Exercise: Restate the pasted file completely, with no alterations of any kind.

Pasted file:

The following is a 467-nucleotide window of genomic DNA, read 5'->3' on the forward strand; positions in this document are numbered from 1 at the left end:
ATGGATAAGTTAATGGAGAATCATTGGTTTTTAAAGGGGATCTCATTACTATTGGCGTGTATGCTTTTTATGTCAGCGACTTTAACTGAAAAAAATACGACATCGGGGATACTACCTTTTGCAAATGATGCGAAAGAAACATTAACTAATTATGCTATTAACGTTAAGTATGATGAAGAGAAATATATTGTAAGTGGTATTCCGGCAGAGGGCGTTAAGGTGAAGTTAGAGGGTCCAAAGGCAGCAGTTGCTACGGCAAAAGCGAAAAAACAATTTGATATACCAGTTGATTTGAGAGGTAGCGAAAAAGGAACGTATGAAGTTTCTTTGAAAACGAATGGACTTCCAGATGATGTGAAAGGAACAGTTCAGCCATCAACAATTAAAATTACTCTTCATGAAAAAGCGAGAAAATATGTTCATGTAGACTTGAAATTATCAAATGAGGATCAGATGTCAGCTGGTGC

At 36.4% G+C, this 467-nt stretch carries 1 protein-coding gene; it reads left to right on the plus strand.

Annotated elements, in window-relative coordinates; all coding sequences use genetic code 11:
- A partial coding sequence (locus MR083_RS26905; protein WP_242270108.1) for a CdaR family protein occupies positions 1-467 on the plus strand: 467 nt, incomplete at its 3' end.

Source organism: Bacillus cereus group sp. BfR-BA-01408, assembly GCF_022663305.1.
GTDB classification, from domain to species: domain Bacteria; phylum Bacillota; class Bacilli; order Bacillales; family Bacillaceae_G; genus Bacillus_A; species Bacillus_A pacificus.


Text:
The following is a 467-nucleotide window of genomic DNA, read 5'->3' on the forward strand; positions in this document are numbered from 1 at the left end:
ATGGATAAGTTAATGGAGAATCATTGGTTTTTAAAGGGGATCTCATTACTATTGGCGTGTATGCTTTTTATGTCAGCGACTTTAACTGAAAAAAATACGACATCGGGGATACTACCTTTTGCAAATGATGCGAAAGAAACATTAACTAATTATGCTATTAACGTTAAGTATGATGAAGAGAAATATATTGTAAGTGGTATTCCGGCAGAGGGCGTTAAGGTGAAGTTAGAGGGTCCAAAGGCAGCAGTTGCTACGGCAAAAGCGAAAAAACAATTTGATATACCAGTTGATTTGAGAGGTAGCGAAAAAGGAACGTATGAAGTTTCTTTGAAAACGAATGGACTTCCAGATGATGTGAAAGGAACAGTTCAGCCATCAACAATTAAAATTACTCTTCATGAAAAAGCGAGAAAATATGTTCATGTAGACTTGAAATTATCAAATGAGGATCAGATGTCAGCTGGTGC

At 36.4% G+C, this 467-nt stretch carries 1 protein-coding gene; it reads left to right on the plus strand.

Annotated elements, in window-relative coordinates; all coding sequences use genetic code 11:
- A partial coding sequence (locus MR083_RS26905; protein WP_242270108.1) for a CdaR family protein occupies positions 1-467 on the plus strand: 467 nt, incomplete at its 3' end.

Source organism: Bacillus cereus group sp. BfR-BA-01408, assembly GCF_022663305.1.
GTDB classification, from domain to species: domain Bacteria; phylum Bacillota; class Bacilli; order Bacillales; family Bacillaceae_G; genus Bacillus_A; species Bacillus_A pacificus.